Mental Training Exercises Can Alter Your Brain and Reduce Stress
Two new studies are giving a boost to research that demonstrates how certain mental training routines promote structural changes to the brain.
An entire “neurobic” subculture has cropped up based on the idea of exercising your brain to sharpen mental acuity and encourage a range of health benefits. Now two new studies are giving a boost to research that demonstrates how certain mental training routines promote structural changes to the brain, improve social skills, and reduce stress.
Both reports, published in the journal Science Advances, are part of the large-scale ReSource Project — a unique study on the effects of mental training on the brain, body, and behavior — overseen by Tania Singer, a professor in the department of social neuroscience at the Max Planck Institute of Human Cognitive and Brain Sciences in Leipzig.
People who meditate have long claimed that their practice leaves them with a feeling of lasting well-being and improves various aspects of their physical and mental health. Research into the general neurological and physical effects of mindfulness has largely borne this out. But until now, the nuts and bolts of these processes — the correlation of specific meditation practices with particular behaviors and brain regions — have remained somewhat fuzzy.
While general brain plasticity is well-documented, with previous studies showing that brain structure can be changed by something as simple as learning to juggle, until now little has been known about the plasticity of the social brain.
The new studies are the first to dig into the specifics, post-doctorate researcher Sofie Valk told Seeker. Valk was lead author on the first paper, which looks at structural brain changes following daily 30-minute daily brain exercises.
“Our whole goal is to decipher the different processes that underlie mindfulness,” she remarked. “You cannot do general training and expect everything to improve. If you want to play the violin, you have to study violin and not piano.”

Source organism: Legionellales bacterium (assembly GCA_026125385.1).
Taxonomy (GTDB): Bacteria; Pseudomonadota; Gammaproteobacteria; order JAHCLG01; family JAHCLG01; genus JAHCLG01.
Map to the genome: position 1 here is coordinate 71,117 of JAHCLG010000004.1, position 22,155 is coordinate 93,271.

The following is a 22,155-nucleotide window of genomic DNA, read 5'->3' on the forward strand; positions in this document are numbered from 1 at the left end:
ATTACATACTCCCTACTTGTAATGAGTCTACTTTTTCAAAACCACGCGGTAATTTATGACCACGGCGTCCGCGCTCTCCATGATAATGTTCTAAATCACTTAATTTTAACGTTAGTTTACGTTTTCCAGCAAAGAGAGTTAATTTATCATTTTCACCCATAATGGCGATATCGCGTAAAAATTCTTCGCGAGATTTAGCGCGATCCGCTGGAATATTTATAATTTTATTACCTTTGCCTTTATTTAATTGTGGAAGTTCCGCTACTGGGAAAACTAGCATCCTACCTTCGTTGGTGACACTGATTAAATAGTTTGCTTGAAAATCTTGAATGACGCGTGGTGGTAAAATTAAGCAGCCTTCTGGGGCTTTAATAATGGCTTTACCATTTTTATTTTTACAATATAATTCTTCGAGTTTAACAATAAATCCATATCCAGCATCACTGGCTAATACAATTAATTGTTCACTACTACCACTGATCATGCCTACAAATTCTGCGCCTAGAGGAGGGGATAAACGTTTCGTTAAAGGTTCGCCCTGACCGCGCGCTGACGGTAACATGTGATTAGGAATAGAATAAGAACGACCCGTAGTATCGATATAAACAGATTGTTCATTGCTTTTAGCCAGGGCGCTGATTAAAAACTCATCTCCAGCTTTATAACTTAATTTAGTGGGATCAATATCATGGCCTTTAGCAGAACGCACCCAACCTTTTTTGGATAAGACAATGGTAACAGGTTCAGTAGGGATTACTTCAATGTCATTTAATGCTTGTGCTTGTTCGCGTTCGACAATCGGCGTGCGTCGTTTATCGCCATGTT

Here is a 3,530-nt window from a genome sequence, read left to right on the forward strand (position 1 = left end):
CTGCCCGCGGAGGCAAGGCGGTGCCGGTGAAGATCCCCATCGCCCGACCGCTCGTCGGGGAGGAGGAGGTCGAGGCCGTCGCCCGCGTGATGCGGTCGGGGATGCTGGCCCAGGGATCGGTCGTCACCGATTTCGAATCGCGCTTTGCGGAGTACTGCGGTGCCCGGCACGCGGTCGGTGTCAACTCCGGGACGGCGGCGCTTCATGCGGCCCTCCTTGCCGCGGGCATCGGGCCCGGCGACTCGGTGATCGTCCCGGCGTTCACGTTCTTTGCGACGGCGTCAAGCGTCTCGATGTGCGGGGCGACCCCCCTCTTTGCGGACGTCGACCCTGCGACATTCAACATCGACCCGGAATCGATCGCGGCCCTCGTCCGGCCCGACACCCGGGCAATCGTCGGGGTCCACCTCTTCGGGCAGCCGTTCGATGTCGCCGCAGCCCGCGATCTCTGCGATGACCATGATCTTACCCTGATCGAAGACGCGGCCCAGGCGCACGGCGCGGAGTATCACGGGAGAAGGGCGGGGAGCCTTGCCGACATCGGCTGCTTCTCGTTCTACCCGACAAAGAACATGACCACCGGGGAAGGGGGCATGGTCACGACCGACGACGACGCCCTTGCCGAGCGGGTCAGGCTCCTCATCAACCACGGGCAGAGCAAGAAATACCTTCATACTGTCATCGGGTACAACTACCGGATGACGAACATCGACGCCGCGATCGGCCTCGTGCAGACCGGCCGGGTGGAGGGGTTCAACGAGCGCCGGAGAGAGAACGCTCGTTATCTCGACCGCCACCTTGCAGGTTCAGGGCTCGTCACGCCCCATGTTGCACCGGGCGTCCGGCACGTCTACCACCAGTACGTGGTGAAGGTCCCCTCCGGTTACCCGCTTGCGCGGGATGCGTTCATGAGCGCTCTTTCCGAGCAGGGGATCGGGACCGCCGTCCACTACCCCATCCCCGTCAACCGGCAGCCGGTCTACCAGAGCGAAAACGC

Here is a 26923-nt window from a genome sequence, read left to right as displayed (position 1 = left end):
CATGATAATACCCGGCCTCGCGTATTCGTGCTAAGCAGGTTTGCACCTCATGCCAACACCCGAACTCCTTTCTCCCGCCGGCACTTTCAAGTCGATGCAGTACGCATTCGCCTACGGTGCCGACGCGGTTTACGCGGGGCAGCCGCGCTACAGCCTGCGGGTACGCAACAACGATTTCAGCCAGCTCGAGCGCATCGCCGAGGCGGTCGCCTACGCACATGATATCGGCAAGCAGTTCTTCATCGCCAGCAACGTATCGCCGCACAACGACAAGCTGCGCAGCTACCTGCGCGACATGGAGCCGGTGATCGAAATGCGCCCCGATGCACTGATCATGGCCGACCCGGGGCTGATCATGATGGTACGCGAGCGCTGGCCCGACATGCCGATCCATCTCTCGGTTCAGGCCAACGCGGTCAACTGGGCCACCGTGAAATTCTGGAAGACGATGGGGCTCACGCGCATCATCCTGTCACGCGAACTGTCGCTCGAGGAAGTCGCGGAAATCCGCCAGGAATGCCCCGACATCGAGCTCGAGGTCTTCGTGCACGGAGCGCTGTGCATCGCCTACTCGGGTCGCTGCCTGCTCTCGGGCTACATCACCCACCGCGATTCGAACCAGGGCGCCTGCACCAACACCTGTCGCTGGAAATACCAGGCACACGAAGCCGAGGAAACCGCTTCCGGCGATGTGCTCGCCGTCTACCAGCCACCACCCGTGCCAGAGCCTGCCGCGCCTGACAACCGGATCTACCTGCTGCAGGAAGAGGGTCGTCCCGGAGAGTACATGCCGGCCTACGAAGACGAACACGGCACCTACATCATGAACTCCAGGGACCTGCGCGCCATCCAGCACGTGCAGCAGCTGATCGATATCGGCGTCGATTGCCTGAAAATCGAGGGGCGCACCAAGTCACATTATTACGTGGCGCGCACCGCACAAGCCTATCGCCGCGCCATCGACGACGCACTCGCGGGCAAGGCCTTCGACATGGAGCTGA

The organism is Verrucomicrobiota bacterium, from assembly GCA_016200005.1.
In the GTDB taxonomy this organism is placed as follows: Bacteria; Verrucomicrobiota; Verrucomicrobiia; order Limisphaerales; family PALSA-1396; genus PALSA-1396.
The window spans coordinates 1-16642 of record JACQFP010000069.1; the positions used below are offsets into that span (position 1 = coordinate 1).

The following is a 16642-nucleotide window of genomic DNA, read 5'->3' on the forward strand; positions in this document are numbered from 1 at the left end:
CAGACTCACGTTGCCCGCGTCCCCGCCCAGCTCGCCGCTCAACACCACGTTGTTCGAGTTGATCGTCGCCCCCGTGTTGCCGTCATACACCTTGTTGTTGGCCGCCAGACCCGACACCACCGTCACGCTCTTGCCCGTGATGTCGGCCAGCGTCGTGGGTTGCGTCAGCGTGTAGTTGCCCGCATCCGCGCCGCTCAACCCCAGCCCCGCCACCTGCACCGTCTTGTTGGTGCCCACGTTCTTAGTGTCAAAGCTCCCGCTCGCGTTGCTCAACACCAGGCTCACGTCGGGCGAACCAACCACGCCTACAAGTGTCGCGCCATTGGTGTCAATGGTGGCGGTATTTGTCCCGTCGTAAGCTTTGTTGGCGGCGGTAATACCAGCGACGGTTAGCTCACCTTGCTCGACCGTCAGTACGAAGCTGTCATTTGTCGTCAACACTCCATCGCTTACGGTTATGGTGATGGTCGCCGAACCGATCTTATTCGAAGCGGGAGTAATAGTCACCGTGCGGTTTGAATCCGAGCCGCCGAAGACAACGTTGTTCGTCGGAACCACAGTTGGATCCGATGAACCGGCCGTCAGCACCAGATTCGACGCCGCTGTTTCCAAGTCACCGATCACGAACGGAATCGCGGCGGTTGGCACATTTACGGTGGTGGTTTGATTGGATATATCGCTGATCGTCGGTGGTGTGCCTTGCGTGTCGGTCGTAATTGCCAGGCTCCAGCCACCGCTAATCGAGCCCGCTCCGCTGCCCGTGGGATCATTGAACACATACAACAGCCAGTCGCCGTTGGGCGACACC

The second paper looked at stress responses following the same exercises. It showed that daily mental exercises focusing on social intelligence significantly cut levels of the stress hormone cortisol in response to socially stressful situations, like performing tough math problems in front of an audience.
The studies put 200 participants aged from 20 to 55 who had never practiced meditation or mindfulness through three three-month exercise modules. All exercises were performed six days a week for a total of 30 minutes a day.
In the first module participants learned mindfulness-type techniques that focused on attention and “interoception” — recognizing your internal physical responses, such as breathing, hunger, and heart rate.
The second module focused on “socio-affective competencies,” like compassion, gratitude, and dealing with difficult emotions. Subjects were put into pairs and asked to take turns of five minutes to relate an event from their day that was both positive and negative, Valk explained.
“For example, I could tell you: ‘Today I moved to another city, it’s super exciting to start somewhere new… but on the other hand I’ve lost my friends,’” she offered.
The idea of the exercise is to develop listening skills, empathy, and gratitude, and to learn to consider your own experiences in a more emotionally balanced way.
The final module trained “socio-cognitive abilities,” which include self-awareness and the ability to see things from other people’s perspectives. In randomly-assigned pairs, participants performed exercises based on a psychological theory that one’s conscious self is made up of multiple elements with discrete roles, such as an “inner manager” or “inner child.”